1. MAX Conference Pass and Meals
2. Hotel during MAX
3. Session recording, and video syndication. (500x larger audience)
4. Gift for Speakers

Last year I obtained an additional $20K to spend on MAX 2007 and I chose to spend money to get speakers who were traveling a great distance to MAX. We got Geoff (AU), Aral (UK), and several other “Inspire Speakers” to MAX but I was very discrete about the travel arrangements. It is actually my fault that things were inconsistent last year but I wanted MAX to be a better event and I thought that helping speakers traveling great distances was the right thing to do. This year we decided to make the speaker benefits consistent, so we ended the inconsistent and exclusive policy of assisting with some speakers travel.

In talking with speakers, the primary benefit of speaking at MAX is exposure and this year we are underway with plans to greatly expand the reach of MAX online. I have been working with a small team to record all sessions (400+ hours) at MAX worldwide and we will be releasing the content for free online over time (immediately for attendees) in a new video portal currently in development. MAX as a venue globally this year will reach 10,000 attendees live in person but there are potentially 10,000,000 designers and developers who would benefit greatly with access to the content. As a benefit for those speaking at MAX and to expand the reach of Adobe tools and technologies, we will be recording MAX NA, Europe, and Japan and other events like 360Flex and AJAX Experience.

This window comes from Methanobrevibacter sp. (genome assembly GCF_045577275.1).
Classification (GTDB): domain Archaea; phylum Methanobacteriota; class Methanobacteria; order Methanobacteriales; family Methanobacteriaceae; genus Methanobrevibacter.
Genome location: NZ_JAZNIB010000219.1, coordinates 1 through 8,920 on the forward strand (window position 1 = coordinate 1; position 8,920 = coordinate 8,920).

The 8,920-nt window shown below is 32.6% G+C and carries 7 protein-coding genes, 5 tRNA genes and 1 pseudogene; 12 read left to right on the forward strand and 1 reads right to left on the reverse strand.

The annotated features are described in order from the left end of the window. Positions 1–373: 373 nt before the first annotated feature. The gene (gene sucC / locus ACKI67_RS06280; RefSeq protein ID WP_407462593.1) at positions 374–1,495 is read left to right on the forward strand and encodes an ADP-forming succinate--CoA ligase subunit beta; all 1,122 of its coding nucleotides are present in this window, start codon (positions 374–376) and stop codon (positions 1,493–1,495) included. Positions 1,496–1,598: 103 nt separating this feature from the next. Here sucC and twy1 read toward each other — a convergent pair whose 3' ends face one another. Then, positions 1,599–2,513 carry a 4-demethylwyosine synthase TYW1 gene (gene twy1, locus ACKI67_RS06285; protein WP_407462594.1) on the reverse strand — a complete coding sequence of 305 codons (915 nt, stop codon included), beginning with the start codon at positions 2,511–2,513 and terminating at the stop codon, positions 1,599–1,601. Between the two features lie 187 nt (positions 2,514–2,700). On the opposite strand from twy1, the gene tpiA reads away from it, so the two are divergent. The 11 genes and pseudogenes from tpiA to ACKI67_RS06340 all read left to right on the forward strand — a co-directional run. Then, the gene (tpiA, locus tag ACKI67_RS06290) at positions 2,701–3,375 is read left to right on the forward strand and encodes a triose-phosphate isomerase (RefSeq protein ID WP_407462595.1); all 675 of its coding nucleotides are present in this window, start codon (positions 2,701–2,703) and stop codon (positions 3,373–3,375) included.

Overall I feel very strongly that we have improved speaker benefits year over year but I can understand other perspectives on the matter. I really want to make MAX a better event for all attendees and expand the reach of our events for everyone’s benefit. MAX is an investment for Adobe and choosing where and how to best invest year over year is really hard. If we chose to do one thing it is often at the expense of another budget-wise. This year we are focused on making the benefits consistent for every speaker and expanding the event viewership. Ideally these changes will benefit the designer/developer community and the entire ecosystem of customers leveraging Adobe tools and technologies.